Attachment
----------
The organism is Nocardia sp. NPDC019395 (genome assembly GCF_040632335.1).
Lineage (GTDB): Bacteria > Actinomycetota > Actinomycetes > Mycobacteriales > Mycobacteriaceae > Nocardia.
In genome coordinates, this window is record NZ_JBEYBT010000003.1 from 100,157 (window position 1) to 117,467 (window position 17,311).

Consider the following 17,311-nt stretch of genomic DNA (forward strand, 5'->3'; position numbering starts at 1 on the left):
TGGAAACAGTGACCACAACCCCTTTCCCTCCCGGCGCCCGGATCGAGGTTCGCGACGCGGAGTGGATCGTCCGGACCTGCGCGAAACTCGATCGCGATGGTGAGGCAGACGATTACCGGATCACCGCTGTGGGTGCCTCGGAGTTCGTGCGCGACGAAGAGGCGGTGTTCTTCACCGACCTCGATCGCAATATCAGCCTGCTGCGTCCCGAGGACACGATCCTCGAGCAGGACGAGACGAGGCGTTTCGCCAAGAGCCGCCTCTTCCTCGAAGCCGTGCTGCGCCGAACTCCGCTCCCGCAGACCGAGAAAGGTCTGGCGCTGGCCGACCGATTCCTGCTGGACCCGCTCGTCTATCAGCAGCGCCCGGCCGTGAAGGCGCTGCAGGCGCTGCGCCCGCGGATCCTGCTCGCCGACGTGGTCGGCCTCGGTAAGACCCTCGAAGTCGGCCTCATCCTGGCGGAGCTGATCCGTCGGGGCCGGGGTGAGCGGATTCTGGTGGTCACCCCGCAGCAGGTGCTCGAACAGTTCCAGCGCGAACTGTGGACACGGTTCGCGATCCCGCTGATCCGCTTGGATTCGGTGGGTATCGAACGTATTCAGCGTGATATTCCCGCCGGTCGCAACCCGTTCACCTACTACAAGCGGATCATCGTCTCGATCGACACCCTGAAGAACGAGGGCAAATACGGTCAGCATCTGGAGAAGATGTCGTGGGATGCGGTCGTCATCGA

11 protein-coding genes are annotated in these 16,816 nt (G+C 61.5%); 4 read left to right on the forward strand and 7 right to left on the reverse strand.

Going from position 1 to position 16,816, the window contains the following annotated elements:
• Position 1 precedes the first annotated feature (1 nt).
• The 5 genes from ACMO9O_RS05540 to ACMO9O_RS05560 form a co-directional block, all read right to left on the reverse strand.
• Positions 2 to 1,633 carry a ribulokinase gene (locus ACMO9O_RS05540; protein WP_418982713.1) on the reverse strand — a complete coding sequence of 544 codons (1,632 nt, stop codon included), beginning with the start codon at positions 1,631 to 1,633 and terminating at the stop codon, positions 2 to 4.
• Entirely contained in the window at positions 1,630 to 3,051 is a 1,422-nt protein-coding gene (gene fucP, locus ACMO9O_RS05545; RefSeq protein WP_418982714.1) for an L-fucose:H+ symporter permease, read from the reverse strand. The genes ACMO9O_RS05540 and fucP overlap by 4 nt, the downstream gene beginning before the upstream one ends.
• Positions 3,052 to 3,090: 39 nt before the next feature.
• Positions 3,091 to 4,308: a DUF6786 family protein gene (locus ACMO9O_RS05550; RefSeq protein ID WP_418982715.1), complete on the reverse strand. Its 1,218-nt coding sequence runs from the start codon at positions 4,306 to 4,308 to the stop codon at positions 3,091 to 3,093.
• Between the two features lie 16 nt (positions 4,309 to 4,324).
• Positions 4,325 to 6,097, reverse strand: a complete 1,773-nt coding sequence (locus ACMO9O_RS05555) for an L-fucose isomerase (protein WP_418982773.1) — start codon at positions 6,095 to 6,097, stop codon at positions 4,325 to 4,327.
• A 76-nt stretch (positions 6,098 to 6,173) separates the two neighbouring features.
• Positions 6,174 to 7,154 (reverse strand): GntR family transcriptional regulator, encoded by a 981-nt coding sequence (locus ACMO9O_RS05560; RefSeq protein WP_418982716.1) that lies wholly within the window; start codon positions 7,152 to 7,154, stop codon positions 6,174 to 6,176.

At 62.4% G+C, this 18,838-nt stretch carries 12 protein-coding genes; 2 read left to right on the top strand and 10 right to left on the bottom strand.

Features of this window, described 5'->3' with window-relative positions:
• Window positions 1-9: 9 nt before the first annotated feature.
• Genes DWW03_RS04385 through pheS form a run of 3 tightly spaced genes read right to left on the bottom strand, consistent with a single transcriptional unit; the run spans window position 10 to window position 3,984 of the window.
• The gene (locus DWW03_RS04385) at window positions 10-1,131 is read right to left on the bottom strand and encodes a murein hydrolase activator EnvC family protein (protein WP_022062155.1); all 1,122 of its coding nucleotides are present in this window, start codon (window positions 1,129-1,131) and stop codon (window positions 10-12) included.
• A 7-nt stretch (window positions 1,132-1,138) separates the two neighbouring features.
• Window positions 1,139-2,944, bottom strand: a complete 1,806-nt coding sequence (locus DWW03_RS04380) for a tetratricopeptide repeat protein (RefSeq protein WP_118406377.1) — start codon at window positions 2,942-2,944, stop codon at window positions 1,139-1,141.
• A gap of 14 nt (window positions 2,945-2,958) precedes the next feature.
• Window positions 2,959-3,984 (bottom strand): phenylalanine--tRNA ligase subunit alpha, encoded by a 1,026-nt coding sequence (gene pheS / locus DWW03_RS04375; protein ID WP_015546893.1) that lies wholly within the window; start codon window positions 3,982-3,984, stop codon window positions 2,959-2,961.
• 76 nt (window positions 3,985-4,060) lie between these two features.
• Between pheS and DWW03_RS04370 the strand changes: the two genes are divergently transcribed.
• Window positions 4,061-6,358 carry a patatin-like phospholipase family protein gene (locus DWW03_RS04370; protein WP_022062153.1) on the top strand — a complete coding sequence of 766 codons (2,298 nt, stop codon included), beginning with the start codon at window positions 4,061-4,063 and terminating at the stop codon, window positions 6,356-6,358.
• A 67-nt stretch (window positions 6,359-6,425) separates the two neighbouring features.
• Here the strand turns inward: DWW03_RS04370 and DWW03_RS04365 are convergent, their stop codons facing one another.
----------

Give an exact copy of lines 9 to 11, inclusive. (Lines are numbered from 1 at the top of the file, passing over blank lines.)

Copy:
• The 5 genes from ACMO9O_RS05540 to ACMO9O_RS05560 form a co-directional block, all read right to left on the reverse strand.
• Positions 2 to 1,633 carry a ribulokinase gene (locus ACMO9O_RS05540; protein WP_418982713.1) on the reverse strand — a complete coding sequence of 544 codons (1,632 nt, stop codon included), beginning with the start codon at positions 1,631 to 1,633 and terminating at the stop codon, positions 2 to 4.
• Entirely contained in the window at positions 1,630 to 3,051 is a 1,422-nt protein-coding gene (gene fucP, locus ACMO9O_RS05545; RefSeq protein WP_418982714.1) for an L-fucose:H+ symporter permease, read from the reverse strand. The genes ACMO9O_RS05540 and fucP overlap by 4 nt, the downstream gene beginning before the upstream one ends.